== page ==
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Perin J.,Food for the Hungry | De Calani K.J.N.,Food for the Hungry | Norman W.R.,Food for the Hungry | Perry H.,Food for the Hungry | And 2 more authors.
American Journal of Tropical Medicine and Hygiene | Year: 2014

This study examined the relationship between childhood diarrhea prevalence and caregiver knowledge of the causes and prevention of diarrhea in a prospective cohort of 952 children < 5 years of age in Cochabamba, Bolivia. The survey of caregiver knowledge found that more than 80% of caregivers were unaware that hand washing with soap could prevent childhood diarrhea. Furthermore, when asked how to keep food safe for children to eat only 17% of caregivers reported hand washing before cooking and feeding a child. Lack of caregiver awareness of the importance of practices related to hygiene and sanitation for diarrhea prevention were significant risk factors for diarrheal disease in this cohort. The knowledge findings from this study suggest that health promotion in these communities should put further emphasis on increasing knowledge of how water treatment, hand washing with soap, proper disposal of child feces, and food preparation relate to childhood diarrhea prevention. Copyright © 2014 by The American Society of Tropical Medicine and Hygiene.


Background: Globally, less than half of Countdown Countries will achieve the Millennium Development Goal of reducing the under-5 mortality rate (U5MR) by two-thirds by 2015. There is growing interest in community-based delivery mechanisms to help accelerate progress. One promising approach is the use of a form of participatory mothers' groups, called Care Groups, for expanding coverage of key child survival interventions, an essential feature for achieving mortality impact. Methods: In this study we evaluate the effectiveness of Care Group projects conducted in 5 countries in Africa and Asia in comparison to other United States Agency for International Development-funded child survival projects in terms of increasing coverage of key child survival interventions and reducing U5MR (estimated using the Lives Saved Tool, or LiST). Ten Care Group and nine non-Care Group projects were matched by country and year of program implementation. Results: In Care Group project areas, coverage increases were more than double those in non-Care Group project areas for key child survival interventions (p∈=∈0.0007). The mean annual percent change in U5MR modelled in LiST for the Care Group and non-Care Group projects was -4.80 % and -3.14 %, respectively (p∈=∈0.09). Conclusions: Our findings suggest that Care Groups may provide a promising approach to significantly increase key child survival interventions and increase reductions in U5MR. Evaluations of child survival programs should be a top priority in global health to build a greater evidence base for effective approaches for program delivery. © 2015 George et al.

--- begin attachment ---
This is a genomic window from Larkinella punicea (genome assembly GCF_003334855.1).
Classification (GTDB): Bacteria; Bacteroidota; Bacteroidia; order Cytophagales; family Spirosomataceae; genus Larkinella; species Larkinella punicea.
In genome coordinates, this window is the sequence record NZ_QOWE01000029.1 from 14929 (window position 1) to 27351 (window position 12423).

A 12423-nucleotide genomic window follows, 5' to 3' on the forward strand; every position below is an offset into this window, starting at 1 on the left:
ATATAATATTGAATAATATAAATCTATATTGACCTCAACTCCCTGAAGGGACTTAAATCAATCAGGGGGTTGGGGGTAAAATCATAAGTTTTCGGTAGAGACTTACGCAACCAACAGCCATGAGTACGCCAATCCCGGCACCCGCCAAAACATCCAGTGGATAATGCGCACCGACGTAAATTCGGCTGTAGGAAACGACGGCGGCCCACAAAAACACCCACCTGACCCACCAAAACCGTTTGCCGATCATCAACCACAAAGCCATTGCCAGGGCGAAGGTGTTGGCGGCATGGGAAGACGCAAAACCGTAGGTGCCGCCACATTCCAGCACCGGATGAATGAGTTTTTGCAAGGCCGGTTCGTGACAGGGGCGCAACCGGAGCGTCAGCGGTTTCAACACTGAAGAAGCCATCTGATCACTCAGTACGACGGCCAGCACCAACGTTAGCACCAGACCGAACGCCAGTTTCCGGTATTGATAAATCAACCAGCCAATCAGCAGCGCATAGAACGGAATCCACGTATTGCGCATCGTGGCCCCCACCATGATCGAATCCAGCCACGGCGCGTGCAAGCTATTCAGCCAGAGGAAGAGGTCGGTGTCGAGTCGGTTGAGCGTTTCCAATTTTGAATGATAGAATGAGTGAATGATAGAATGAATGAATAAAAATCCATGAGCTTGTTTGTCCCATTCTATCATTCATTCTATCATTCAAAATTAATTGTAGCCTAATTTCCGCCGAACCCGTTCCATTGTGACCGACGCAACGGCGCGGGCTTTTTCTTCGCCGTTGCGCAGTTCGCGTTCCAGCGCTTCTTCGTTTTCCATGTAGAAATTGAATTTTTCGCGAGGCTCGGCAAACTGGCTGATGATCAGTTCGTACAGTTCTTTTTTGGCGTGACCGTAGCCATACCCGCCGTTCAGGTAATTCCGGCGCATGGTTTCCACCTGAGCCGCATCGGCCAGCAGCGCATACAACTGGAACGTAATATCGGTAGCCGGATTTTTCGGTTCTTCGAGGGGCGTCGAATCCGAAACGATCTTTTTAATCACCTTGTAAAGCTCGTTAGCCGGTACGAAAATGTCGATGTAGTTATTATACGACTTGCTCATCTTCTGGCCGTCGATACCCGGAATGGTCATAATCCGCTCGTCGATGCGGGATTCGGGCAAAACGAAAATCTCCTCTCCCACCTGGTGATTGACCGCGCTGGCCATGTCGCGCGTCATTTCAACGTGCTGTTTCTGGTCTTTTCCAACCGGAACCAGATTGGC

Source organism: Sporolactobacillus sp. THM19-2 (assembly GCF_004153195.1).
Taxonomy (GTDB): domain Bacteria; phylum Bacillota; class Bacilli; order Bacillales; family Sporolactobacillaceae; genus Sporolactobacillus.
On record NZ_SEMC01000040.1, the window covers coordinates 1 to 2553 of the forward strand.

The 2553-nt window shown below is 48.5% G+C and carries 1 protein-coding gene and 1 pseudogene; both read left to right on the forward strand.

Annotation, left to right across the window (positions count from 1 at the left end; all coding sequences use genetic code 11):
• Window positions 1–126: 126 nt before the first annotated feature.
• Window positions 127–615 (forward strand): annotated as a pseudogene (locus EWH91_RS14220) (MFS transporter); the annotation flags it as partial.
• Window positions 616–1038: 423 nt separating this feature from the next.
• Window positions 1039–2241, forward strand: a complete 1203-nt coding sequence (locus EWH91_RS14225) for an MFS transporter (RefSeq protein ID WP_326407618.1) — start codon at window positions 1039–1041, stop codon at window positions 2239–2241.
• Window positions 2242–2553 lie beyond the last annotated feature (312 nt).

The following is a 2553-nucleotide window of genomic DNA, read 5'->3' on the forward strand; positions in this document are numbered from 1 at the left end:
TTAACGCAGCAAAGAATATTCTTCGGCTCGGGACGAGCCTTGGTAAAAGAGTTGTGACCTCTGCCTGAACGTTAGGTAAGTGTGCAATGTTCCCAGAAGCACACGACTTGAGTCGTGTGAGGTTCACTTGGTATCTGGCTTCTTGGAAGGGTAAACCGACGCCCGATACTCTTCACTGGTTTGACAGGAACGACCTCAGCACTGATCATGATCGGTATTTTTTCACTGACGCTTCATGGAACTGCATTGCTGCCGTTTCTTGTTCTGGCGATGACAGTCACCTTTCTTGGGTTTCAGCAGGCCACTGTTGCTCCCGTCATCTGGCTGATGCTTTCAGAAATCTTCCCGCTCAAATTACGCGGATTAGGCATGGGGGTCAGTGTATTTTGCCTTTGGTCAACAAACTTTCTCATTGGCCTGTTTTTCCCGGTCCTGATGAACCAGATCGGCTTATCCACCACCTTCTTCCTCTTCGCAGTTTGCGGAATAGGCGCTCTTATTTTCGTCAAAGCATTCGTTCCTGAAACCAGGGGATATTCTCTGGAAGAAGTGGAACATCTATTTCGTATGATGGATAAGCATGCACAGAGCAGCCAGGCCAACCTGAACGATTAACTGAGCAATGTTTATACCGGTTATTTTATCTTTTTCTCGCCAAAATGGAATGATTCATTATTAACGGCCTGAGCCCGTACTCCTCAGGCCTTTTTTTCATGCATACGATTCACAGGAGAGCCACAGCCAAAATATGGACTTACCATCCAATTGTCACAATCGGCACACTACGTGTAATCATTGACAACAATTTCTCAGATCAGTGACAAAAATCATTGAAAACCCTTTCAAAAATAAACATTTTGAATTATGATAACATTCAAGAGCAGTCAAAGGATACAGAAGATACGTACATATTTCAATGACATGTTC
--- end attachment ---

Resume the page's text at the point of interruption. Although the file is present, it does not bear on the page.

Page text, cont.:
PubMed | Food for the Hungry, FHI 360 and International Relief and Development
Type: Journal Article | Journal: Global health, science and practice | Year: 2014